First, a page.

• 25585 likes this

#13 CHASLX200

CHASLX200

    ISS

  • *****
  • Posts: 23,267
  • Joined: 29 Sep 2007
  • Loc: Tampa area Florida

Posted 20 June 2021 - 06:22 PM

Thank you CHASLX200!

 

Given your extensive experience with large refractors and a myriad of telescopes/mounts I was hoping to hear your opinion, thank you!  When I sold my 6-inch f/8 achro refractor eons ago I missed the crystalline views that it provided, but not the multiple trips lugging a heavy mount, weights and telescope plus the setup and teardown process.  If only I had the space or funds to build an observatory (or even a pier) I’m sure I’d come back to the big refractors!  Unfortunately I’m not much of a Dob guy! frown.gif 

If i had around 60k laying around then i would build a dome and home for a 8 " F/15 ACHRO.  No way i am touching a 8" APO for $60k plus have a building built to house it.  All my high end Dobs have givien me the best views of the planets by far over any other kind of scope.  The Sky watcher 6" ED is the best bang for the buck, but needs a AP-800 size mount and high pier.  Any smaller mounts are just not up to holding it very well.


  • 25585 likes this

#14 CHASLX200

CHASLX200

    ISS

  • *****
  • Posts: 23,267
  • Joined: 29 Sep 2007
  • Loc: Tampa area Florida

Posted 20 June 2021 - 06:22 PM

Thank you CHASLX200!

 

Given your extensive experience with large refractors and a myriad of telescopes/mounts I was hoping to hear your opinion, thank you!  When I sold my 6-inch f/8 achro refractor eons ago I missed the crystalline views that it provided, but not the multiple trips lugging a heavy mount, weights and telescope plus the setup and teardown process.  If only I had the space or funds to build an observatory (or even a pier) I’m sure I’d come back to the big refractors!  Unfortunately I’m not much of a Dob guy! frown.gif 

If i had around 60k laying around then i would build a dome and home for a 8 " F/15 ACHRO.  No way i am touching a 8" APO for $60k plus have a building built to house it.  All my high end Dobs have givien me the best views of the planets by far over any other kind of scope.  The Sky watcher 6" ED is the best bang for the buck, but needs a AP-800 size mount and high pier.  Any smaller mounts are just not up to holding it very well. I had to have a much taller pier than seen in this pic.

Attached Thumbnails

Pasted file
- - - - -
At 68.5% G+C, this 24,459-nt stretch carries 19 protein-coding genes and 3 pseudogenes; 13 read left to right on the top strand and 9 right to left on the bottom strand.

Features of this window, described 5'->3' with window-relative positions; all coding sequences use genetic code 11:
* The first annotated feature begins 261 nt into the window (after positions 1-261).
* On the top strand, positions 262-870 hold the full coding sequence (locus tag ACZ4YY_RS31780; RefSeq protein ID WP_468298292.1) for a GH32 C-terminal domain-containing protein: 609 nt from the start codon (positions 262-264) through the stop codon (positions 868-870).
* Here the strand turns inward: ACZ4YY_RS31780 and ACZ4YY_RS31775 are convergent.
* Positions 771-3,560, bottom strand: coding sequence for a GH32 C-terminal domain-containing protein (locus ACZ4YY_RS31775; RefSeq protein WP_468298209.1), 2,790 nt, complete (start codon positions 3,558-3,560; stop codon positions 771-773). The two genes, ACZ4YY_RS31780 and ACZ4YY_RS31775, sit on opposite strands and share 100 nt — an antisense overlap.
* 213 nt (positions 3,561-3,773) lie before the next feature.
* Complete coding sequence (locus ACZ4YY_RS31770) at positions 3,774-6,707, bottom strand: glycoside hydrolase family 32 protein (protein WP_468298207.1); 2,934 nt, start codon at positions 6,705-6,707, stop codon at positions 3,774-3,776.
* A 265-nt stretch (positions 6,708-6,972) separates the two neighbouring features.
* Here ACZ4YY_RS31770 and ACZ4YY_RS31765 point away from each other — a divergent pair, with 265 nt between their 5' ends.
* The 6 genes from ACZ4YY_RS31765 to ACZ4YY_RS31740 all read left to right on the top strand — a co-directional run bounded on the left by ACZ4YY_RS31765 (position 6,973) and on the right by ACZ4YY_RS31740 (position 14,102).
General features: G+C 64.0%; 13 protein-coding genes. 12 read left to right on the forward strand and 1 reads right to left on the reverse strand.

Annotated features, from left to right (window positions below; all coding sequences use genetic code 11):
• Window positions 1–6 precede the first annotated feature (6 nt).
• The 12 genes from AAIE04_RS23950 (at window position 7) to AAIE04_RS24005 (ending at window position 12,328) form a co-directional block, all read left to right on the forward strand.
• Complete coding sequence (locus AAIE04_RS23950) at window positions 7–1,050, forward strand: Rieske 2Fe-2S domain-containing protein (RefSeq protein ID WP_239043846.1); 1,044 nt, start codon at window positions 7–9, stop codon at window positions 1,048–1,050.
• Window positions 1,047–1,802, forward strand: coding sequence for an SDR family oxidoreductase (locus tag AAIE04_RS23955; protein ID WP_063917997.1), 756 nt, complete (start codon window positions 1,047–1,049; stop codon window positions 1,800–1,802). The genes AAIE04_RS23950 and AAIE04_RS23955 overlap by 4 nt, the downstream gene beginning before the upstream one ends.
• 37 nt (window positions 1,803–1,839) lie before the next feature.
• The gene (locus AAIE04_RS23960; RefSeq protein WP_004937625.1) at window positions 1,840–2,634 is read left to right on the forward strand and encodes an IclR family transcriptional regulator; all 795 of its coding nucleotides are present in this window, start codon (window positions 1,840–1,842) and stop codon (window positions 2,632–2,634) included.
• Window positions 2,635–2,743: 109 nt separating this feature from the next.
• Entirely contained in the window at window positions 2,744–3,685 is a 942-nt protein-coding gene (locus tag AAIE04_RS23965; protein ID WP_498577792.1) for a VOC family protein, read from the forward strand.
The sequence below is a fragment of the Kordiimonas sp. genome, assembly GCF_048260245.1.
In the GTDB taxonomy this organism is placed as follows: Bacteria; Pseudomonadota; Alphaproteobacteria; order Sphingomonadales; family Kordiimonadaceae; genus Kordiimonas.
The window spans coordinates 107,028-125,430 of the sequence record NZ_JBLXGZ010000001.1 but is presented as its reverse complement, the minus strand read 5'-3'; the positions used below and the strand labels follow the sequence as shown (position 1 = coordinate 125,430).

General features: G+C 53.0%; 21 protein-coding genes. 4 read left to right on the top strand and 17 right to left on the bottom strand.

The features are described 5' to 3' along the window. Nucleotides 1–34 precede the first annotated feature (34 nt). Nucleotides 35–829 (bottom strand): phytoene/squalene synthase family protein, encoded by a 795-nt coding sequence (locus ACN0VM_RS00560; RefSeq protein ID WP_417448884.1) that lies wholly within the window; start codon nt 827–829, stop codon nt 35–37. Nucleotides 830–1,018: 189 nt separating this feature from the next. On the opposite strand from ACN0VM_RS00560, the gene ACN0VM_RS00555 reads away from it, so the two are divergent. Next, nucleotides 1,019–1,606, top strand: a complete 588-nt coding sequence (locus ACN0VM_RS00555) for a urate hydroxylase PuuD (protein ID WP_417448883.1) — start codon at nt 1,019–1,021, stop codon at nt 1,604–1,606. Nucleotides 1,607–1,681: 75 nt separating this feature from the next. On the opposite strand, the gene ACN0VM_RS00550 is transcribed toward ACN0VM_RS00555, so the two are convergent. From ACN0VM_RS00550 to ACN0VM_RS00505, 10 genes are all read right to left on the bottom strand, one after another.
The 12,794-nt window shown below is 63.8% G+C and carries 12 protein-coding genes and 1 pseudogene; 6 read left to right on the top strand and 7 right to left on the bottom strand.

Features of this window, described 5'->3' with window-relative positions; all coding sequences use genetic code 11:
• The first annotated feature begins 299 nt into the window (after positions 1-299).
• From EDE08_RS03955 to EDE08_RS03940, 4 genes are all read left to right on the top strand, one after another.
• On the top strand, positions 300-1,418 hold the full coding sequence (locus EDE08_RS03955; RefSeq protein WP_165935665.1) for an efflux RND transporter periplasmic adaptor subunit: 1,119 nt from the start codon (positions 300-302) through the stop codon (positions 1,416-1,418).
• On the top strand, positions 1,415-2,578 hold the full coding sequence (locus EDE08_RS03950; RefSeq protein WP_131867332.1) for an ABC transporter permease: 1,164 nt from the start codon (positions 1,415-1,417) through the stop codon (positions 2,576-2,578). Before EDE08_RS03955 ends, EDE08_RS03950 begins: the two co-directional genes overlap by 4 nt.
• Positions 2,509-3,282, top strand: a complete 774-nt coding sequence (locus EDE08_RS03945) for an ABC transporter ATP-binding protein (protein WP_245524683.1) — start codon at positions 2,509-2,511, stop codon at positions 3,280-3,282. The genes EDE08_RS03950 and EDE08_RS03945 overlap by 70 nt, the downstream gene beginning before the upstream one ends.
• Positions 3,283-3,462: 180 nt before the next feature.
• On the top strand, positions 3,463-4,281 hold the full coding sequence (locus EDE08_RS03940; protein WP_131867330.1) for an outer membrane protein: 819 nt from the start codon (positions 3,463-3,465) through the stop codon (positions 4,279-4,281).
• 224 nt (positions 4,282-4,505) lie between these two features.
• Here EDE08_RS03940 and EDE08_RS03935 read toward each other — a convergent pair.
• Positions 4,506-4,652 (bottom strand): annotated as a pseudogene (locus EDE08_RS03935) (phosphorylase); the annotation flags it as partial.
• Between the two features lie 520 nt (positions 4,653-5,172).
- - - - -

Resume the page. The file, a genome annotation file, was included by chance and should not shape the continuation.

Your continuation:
• IMG_0564.jpg

Edited by CHASLX200, 20 June 2021 - 06:23 PM.

  • Castor, Terra Nova and 25585 like this

#15 Castor

Castor

    Surveyor 1

  • *****
  • topic starter
  • Posts: 1,640
  • Joined: 26 Mar 2008

Posted 20 June 2021 - 06:23 PM

I have made a couple of big refractors over the years. A 6 inch f-12 D&G which I found to be too large to mount on the GEM I had.

It delivered wonderful images even though it was an achromat. Smooth optics, pretty good on DSO's.

 

I also made a 7 inch f-8 using a very heavy Istar R30 180 mm f-8 lens. This scope is not really suited to planetary but it is wonderful for DSO's and tight doubles. I made a Berry style mount for it which works well.

I also have a small apochromat which has a 13 cm aperture. 

 

Re the red 7 inch I do not often use it but it turns heads when at a star party. It is currently employed as a hat rack in my telescope room.

 

1st and third picture are of the Istar and the second is of the D&G. The apochromat can be seen in the first picture.

Hi Kevin,

 

I deeply admire Amateur Telescope Makers, for me you are like the professional mountaineers that climb Mt. Everest or K2! bow.gif  Yours are impressive scopes, no wonder they turn heads, thanks for the pictures!



#16 Castor

Castor

    Surveyor 1

  • *****
  • topic starter
  • Posts: 1,640
  • Joined: 26 Mar 2008

Posted 20 June 2021 - 06:34 PM

If i had around 60k laying around then i would build a dome and home for a 8 " F/15 ACHRO.  No way i am touching a 8" APO for $60k plus have a building built to house it.  All my high end Dobs have givien me the best views of the planets by far over any other kind of scope.  The Sky watcher 6" ED is the best bang for the buck, but needs a AP-800 size mount and high pier.  Any smaller mounts are just not up to holding it very well. I had to have a much taller pier than seen in this pic.

Yes, like I mentioned it to Barbie when I concurred with her, the issue is not only the telescope, but the HD mount that it requires and how tall the scope needs to be lifted to (hence the mount extension or high pier) unless you don’t mind observing sitting on the wet grass! fingertap.gif 

 

 

That’s a really nice picture of your former Sky Watcher 6” ED on the Astro-Physics AP-800 mount! wink.gif  


Edited by Castor, 20 June 2021 - 06:39 PM.

  • 25585 likes this

#17 CHASLX200

CHASLX200

    ISS

  • *****
  • Posts: 23,267
  • Joined: 29 Sep 2007
  • Loc: Tampa area Florida

Posted 20 June 2021 - 06:44 PM

Yes, like I mentioned it to Barbie when I concurred with her, the issue is not only the telescope, but the HD mount that it requires and how tall the scope needs to be lifted to (hence the mount extension or high pier) unless you don’t mind observing sitting on the wet grass! fingertap.gif